Solskjaer on his Man Utd future: I don’t want to leave!

first_imgOle Gunnar Solskjaer confessed he hopes to remain in charge of Manchester United beyond May, after watching his side beat Newcastle United 2-0 on Wednesday evening.The Red Devils made it four wins out of four under Solskjaer , meaning the caretaker manager has equalled Matt Busby’s best-ever start to a United tenure.The visitors had to bide their time at St James’ Park, with the breakthrough coming as substitute Romelu Lukaku made an instant 64th-minute impact after Martin Dubravka spilt Marcus Rashford’s free-kick. Article continues below Editors’ Picks ‘There is no creativity’ – Can Solskjaer get Man Utd scoring freely again? ‘Everyone legged it on to the pitch!’ – How Foden went from Man City superfan to future superstar Emery out of jail – for now – as brilliant Pepe papers over Arsenal’s cracks What is Manchester United’s ownership situation and how would Kevin Glazer’s sale of shares affect the club? Rashford then sealed the points 10 minutes from time, producing a composed finish after good link-up play from Lukaku and Alexis Sanchez.Solskjaer has already managed to restore the feel-good factor at the club and he admitted post-match that he doesn’t want to depart at the end of his projected six-month spell at the helm.When asked if he will leave United in May, Solskjaer replied: “I don’t want to.”He went on to address matching Busby’s record, before bemoaning a ‘sluggish’ first-half display from his team. “I’m just thinking about the next game because if you win four you can win another four with this club,” he told Sky Sports. “That’s the challenge, that’s the standard we’re used to.””It was a very professional performance. We never hit the heights that we can do but I felt we were in control, kept plugging away,””It was a great goal again by Marcus and a great reaction again by Rom – good first touch as a sub.”In the first half it was sluggish, it was almost like a testimonial at times – too slow, too many touches and too many square passes and back”But the big, big plus was the clean sheet.”4 – Ole Gunnar Solskjaer is only the second manager in Manchester United history to win his first four league games in charge of the club, after Matt Busby in 1946. Revival. #NEWMUN pic.twitter.com/Dt9XpCfGms — OptaJoe (@OptaJoe) January 2, 2019 Lukaku has two in two as a substitute, while Rashford was again United’s stand-out forward operating centrally .Solskjaer believes this gives him a nice problem.”You can play with two of them, no problem,” he added. “One can play on the right, they can play two through the middle. It gives me options.”Newcastle boss Rafael Benitez can only dream of such riches in attack after his team drew a blank for the third time in four matches.”We know that the final third is the key,” he told Sky Sports. “When you pay big money for players, normally you are talking about offensive players who make the difference.”You have to give credit to our players because for 80 minutes they were in the game.” Check out Goal’s Premier League 2019-20 fantasy football podcast for game tips, debate and rivalries.last_img read more

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World simply not on track to slow climate change this year UN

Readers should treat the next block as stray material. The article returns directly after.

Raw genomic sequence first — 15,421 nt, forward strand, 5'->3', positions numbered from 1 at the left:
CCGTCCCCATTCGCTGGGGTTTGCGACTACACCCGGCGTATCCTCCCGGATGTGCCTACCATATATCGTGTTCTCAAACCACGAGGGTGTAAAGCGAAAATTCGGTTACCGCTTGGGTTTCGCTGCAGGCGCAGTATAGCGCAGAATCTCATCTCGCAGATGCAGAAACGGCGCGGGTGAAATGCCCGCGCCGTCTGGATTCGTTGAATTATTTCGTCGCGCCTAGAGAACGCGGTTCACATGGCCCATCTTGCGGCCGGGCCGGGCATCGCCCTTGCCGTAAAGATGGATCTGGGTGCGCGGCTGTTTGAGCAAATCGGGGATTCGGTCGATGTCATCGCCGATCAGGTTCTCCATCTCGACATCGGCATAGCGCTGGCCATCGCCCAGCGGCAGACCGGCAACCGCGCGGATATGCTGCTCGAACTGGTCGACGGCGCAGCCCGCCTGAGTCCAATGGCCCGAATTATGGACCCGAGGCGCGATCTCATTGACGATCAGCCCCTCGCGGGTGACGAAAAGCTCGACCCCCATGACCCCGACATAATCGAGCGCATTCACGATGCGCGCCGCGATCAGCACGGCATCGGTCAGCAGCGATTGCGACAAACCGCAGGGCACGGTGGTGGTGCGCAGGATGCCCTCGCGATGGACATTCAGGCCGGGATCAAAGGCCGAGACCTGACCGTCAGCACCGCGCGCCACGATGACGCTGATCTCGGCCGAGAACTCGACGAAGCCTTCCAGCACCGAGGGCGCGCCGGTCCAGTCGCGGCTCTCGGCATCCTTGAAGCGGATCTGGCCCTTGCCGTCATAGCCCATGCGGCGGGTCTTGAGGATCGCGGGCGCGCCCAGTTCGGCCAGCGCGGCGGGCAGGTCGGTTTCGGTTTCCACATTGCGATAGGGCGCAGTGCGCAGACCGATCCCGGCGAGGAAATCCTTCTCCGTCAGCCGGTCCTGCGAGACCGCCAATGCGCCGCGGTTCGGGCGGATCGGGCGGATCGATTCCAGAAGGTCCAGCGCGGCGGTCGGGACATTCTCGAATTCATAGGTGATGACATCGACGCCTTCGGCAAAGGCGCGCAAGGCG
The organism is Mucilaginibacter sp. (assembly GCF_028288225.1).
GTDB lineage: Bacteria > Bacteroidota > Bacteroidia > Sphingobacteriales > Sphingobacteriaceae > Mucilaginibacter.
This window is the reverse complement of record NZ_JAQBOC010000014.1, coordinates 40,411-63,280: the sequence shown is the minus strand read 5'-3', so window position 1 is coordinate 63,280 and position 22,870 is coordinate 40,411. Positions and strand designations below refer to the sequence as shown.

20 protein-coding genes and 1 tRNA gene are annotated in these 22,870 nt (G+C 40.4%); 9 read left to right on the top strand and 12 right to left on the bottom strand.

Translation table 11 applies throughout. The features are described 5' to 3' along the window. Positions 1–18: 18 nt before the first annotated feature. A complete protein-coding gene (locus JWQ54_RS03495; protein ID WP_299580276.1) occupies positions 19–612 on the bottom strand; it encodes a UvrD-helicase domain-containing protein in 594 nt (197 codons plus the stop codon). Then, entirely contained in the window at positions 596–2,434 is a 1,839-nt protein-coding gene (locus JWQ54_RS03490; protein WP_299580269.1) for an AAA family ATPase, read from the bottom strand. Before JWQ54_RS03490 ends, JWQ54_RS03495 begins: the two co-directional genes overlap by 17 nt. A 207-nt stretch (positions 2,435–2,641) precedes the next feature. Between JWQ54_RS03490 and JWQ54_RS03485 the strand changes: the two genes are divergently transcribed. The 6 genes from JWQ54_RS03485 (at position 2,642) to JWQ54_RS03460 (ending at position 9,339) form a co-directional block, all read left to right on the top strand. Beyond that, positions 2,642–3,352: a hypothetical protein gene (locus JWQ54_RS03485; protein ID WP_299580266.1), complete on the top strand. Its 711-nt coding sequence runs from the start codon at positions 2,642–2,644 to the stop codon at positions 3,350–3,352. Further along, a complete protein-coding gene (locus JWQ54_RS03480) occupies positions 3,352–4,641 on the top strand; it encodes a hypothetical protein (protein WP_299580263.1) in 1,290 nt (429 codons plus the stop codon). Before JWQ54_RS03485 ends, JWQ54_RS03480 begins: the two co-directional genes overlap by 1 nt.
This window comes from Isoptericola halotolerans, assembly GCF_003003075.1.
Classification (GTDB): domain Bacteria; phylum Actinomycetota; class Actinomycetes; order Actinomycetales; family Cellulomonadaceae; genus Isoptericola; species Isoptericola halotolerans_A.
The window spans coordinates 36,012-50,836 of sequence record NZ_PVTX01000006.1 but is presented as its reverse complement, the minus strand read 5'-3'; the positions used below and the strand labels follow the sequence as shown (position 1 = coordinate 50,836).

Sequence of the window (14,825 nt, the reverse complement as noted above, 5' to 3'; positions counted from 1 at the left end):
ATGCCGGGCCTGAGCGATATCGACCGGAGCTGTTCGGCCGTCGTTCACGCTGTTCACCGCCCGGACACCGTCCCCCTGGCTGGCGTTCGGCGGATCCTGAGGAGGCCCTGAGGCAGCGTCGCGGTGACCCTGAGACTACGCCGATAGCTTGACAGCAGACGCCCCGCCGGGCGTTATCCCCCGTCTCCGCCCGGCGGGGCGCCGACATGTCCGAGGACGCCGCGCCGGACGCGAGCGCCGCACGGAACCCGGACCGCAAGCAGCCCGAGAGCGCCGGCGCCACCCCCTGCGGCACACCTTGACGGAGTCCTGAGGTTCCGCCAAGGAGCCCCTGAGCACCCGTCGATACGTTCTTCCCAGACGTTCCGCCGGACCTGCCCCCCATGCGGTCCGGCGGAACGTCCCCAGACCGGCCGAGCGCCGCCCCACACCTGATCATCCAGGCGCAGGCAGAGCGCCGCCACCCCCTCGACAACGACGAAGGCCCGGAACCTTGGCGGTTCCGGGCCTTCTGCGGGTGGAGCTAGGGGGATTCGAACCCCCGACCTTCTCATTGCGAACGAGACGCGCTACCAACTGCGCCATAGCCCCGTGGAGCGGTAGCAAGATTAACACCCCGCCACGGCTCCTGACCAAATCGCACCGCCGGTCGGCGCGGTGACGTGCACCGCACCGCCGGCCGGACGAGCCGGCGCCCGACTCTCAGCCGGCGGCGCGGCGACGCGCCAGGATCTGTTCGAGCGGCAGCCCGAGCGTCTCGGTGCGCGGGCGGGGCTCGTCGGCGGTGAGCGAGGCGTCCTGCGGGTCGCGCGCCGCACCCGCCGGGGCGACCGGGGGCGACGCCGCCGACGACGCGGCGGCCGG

“We are not on track to meet climate change targets and rein in temperature increases,” said Petteri Taalas, Secretary-General of the World Meteorological Organization (WMO).We are the first generation to fully understand climate change and the last generation to be able to do something about it – WMO chief  Petteri Taalas“Greenhouse gas concentrations are once again at record levels and if the current trend continues we may see temperature increases 3-5 degrees centigrade by the end of the century. If we exploit all known fossil fuel resources, the temperature rise will be considerably higher,” he said.Data from five independent global temperature monitors which formed the basis of the latest annual WMO Statement on the State of the Climate report, indicated that this year is on course to be the fourth highest on record. Worryingly, the 20 warmest years on record have been in the past 22 years, with the top four in the past four years.“It is worth repeating once again that we are the first generation to fully understand climate change and the last generation to be able to do something about it,” Professor Taalas said.The WMO Secretary-General’s comments support the findings of another authoritative global body, The Intergovernmental Panel on Climate Change (IPCC).In its report on Global Warming of 1.5°C, it concluded that the average global temperature in the decade prior to 2015 was 0.86 degrees centigrade above pre-industrial levels.’Every fraction’ of warming ‘makes a difference to human health’Between 2014-2018, however, this average has risen to 1.04 degrees centigrade above the pre-industrial baseline, IPCC’s experts said.“These are more than just numbers,” said WMO Deputy Secretary-General, Elena Manaenkova, noting that “every fraction of a degree of warming makes a difference to human health and access to food and fresh water”.The extinction of many animals and plants also hinged on global warming, the WMO official insisted, along with the survival of coral reefs and marine life.“It makes a difference to economic productivity, food security, and to the resilience of our infrastructure and cities,” Ms Manaenkova said. “It makes a difference to the speed of glacier melt and water supplies, and the future of low-lying islands and coastal communities. Every extra bit matters.”WMO’s report adds to the scientific evidence that will inform climate change negotiations from 2-14 December in Katowice, Poland.The key objective is to adopt the implementation guidelines of the Paris Agreement on Climate Change, which aims to hold the global average temperature increase to as close as possible to 1.5 degrees centigrade.This target is possible, according to the IPCC, but it would require “unprecedented changes” in our lifestyle, energy and transport systems.Highlighting the economic impact of higher global temperatures, WMO noted that many countries were increasingly aware of the potential problems.This included in the United States, where a recent federal report detailed how climate change is already affecting the environment, agriculture, energy, land and water resources, in addition to transport, people’s health and welfare.A just-published United Kingdom assessment also warned that summer temperatures could be up to 5.4 degrees centigrade hotter, and summer rainfall could decrease by up to 47 per cent by 2070.In Switzerland, famed for its mountains and skiing, national weather experts warned earlier this month that the country is becoming hotter and drier. In addition, it is expected to struggle with heavier rainfall in the future – and less snow.Check out our comprehensive explainer story ahead of the key COP24 UN climate change conference which starts this weekend. It’s got everything you need to know. read more